(Albany, NY) The Senate Democratic Conference today unveiled a survey and report that outlined a series of problems with New York’s currently electoral system which have contributed to low voter turnout. To address these problems, Senate Democrats also rolled out a series of bills to ease access to voting, protect voters’ rights, and cut bureaucratic red tape.
“New York has embarrassingly low voting rates and that is a major problem,” Senate Democratic Leader Andrea Stewart-Cousins said. “We need to fix New York’s broken democracy. Government should make it easier for citizens to vote, not put up unnecessary hurdles. That is why we need to act on the pro-voter bills my Senate Democratic colleagues have introduced. Implementing early voting, easing voter registration, and combating voter disenfranchisement efforts will help encourage more New Yorkers to take part in our democracy.”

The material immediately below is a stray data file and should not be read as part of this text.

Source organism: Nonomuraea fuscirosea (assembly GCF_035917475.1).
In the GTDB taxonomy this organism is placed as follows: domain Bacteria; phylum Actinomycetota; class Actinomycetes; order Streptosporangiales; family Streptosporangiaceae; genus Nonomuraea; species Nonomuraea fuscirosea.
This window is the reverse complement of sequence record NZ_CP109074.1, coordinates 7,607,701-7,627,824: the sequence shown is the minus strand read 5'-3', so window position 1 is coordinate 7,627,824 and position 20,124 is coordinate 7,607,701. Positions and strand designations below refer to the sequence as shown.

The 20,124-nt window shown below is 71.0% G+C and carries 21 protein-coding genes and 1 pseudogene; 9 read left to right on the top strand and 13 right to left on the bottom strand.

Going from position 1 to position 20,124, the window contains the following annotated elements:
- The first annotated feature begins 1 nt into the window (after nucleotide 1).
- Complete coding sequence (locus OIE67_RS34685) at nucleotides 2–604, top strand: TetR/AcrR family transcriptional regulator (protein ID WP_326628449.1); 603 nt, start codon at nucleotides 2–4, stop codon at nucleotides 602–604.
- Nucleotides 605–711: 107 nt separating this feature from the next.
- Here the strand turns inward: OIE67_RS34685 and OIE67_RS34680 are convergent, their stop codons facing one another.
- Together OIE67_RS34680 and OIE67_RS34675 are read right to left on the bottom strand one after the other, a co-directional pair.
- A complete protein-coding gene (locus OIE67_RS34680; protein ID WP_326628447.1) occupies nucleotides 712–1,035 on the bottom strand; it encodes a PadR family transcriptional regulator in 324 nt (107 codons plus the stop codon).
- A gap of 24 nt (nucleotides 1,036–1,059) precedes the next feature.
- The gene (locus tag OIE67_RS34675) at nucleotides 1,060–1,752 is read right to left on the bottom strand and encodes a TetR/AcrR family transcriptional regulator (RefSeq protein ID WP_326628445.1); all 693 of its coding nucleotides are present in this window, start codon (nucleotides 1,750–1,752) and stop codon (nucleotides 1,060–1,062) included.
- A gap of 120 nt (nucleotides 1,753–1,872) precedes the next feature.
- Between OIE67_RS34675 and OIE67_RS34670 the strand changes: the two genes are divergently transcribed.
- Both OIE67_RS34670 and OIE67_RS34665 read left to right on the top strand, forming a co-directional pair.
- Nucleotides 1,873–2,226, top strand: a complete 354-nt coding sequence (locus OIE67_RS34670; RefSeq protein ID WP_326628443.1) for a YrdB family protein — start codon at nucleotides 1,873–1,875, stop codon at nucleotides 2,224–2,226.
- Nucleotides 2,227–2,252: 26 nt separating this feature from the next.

The Senate Democratic report, Why Don’t More New Yorkers Vote? A Snapshot Identifying Low Voter Turnout, was written following a snapshot survey conducted with New Yorkers who did not participate in the 2016 General Election despite being eligible to vote. The survey highlighted potential causes for New York’s dismal record on voting participation, ranking 41st in the nation following the 2016 General Election. To view the full report and survey, please visit: https://www.scribd.com/document/377827073/05-01-18-Why-Don-t-More-New-Yorkers-Vote-A-Statewide-Snapshot-Identifying-Low-Voter-Turnout.
Key findings from the survey include:
79% of respondents said they would be more likely to vote in an election if early voting was enacted.
76% of respondents said they would be more likely to vote in an election if no-excuse absentee voting was enacted.
81% of respondents who live in counties with voting hours from 12:00 – 9:00 PM on primary day said they would be more likely to vote in an election if voting hours were extended to 6:00 AM – 9:00 PM.
28% of respondents said they have missed an election because of work or school obligations.